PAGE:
As my friend Alison, who was captain of the first American’ women’s Everest expedition, posts about her climbing experience: “I would love to be one of those people who could say that the climb ‘wasn’t that hard for me’ and that ‘I felt strong the entire time’ and that ‘I knew I would make it.’ But I doubted myself constantly, was never very fast and was never very strong. But here’s the thing you guys: You don’t have to be the best, fastest, strongest climber to get to the top of that mountain. You just have to be absolutely relentless about putting one foot in front of the other.”
That pretty much sums it up. Next scan: June 11.
Some people tell me that they don’t know what to say to me, or do to support me. I get it. I wouldn’t know either. And it’s so personal — I read about folks who give advice like “just show up!” and that would actually be my own personal nightmare — please do not just show up. I want to have eyebrows on when you get here. A friend suggested it would be helpful for me to share some information on what would be helpful. Feel free to comment with any other questions too.
What do you wish I knew?
This is a really strange time for me — a time where I am uncomfortably amassing a huge social debt that I know I can ever repay. I want you to know that in whatever way you are dealing with my diagnosis, I appreciate it. The depth of my gratitude is in no way reflected in the length of my response or the frequency of my contact. Know that I receive and value your messages even if I don’t respond right away. Give me a pass if it slips my mind and I don’t respond at all. And if your way of dealing with my diagnosis is that you just can’t engage right now, that’s ok too.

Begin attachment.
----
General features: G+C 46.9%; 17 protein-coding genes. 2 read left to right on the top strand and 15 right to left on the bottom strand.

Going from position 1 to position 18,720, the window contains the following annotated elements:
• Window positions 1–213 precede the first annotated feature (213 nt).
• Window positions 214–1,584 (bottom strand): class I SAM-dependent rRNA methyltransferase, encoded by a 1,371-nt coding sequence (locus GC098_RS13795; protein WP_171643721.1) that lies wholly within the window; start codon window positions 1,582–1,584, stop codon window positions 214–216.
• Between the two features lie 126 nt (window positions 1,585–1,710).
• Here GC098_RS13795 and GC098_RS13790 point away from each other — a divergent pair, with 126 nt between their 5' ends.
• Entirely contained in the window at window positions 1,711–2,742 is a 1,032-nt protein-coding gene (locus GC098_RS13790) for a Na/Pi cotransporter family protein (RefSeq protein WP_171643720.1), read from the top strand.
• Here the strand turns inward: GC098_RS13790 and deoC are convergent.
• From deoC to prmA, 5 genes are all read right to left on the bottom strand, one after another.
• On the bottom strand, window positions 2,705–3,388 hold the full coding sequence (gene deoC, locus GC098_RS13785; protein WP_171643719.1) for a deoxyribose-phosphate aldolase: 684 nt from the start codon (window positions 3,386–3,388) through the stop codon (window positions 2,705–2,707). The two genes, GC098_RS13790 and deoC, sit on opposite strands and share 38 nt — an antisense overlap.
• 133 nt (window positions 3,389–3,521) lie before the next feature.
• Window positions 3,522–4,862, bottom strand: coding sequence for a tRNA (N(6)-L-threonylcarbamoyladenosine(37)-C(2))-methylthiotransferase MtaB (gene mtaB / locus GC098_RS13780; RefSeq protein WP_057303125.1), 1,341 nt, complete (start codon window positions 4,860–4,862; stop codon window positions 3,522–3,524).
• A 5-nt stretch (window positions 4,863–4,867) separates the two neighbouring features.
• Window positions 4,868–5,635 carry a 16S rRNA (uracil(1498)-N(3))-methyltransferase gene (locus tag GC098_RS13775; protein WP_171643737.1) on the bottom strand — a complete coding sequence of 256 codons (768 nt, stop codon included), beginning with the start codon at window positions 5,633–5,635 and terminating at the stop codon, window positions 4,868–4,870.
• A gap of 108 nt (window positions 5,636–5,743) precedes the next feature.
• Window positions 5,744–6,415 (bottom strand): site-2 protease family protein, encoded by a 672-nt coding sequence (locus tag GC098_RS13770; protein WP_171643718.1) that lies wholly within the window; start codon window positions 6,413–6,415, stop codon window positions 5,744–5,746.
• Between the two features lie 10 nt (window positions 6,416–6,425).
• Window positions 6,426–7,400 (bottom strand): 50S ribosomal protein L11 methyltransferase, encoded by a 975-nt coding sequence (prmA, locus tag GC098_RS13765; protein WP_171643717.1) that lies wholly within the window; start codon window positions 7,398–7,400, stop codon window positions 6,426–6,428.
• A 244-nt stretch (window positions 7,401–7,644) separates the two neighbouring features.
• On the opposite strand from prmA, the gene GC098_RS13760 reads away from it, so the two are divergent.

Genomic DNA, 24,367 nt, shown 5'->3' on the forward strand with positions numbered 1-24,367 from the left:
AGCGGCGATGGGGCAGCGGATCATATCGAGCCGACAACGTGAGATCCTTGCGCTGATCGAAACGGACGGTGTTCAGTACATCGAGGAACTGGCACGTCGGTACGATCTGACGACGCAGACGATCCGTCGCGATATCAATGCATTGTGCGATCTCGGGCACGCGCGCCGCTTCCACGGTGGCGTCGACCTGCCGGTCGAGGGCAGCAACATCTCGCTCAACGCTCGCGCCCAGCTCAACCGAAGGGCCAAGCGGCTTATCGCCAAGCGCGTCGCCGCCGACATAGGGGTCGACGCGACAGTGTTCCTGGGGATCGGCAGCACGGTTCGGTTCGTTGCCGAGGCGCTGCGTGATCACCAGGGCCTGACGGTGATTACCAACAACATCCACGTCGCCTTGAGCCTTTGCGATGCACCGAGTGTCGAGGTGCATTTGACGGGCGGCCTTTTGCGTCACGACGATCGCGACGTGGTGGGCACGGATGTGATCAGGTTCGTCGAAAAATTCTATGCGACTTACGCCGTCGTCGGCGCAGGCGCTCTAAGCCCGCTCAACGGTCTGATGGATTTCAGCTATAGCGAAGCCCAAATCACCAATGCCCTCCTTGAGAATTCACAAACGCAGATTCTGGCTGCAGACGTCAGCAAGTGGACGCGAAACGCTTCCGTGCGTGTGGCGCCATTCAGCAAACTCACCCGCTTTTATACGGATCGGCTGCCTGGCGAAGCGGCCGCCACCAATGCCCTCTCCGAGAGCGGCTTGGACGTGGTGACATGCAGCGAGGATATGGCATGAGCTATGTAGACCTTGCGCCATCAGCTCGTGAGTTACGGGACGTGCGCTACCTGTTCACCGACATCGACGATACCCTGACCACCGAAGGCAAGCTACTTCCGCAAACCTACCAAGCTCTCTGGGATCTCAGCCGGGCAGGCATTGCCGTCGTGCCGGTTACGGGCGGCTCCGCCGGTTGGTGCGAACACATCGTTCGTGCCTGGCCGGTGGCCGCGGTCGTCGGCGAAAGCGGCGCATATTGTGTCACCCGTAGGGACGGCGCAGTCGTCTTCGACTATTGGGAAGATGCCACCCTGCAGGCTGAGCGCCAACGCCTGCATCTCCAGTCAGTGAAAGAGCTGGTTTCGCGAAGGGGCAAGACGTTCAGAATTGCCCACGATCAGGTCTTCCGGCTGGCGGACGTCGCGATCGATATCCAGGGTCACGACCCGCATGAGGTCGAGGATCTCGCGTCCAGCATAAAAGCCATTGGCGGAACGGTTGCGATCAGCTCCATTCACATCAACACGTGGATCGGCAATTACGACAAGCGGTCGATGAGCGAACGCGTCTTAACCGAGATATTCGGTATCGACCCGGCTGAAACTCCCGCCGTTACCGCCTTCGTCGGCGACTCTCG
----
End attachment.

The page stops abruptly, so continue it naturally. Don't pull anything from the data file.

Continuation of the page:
Best thing to do is to have low expectations of me. I might cancel plans if I’m feeling crappy. I might not respond if I’m too exhausted. I’m basically going to be the worst friend ever while I’m going through this.
What’s the best way to contact you?
Short form communication is great. If you write a comment on my blog, I see it and know you’re thinking of me — and that gives me great encouragement without requiring a lot of energy on my part (when I “like” your comment, I really mean it!). Texts are good, but know that sometime I fall behind on them, so please don’t be offended if I don’t respond right away. Emails work, but again, it can take me longer to get through all of them and to respond.
Phone is the mode that requires the most energy from me. I’m not opposed to talking on the phone, but it is definitely the most taxing of the modes of communication…and I need to be in the right mindset to be able to do it. But know that I listen to your voicemails!
Basically, reach out any way that you’d like, but if you can be generous about allowing me time to respond, that gives me time to rest and recover.
What do you want to talk / hear / read about?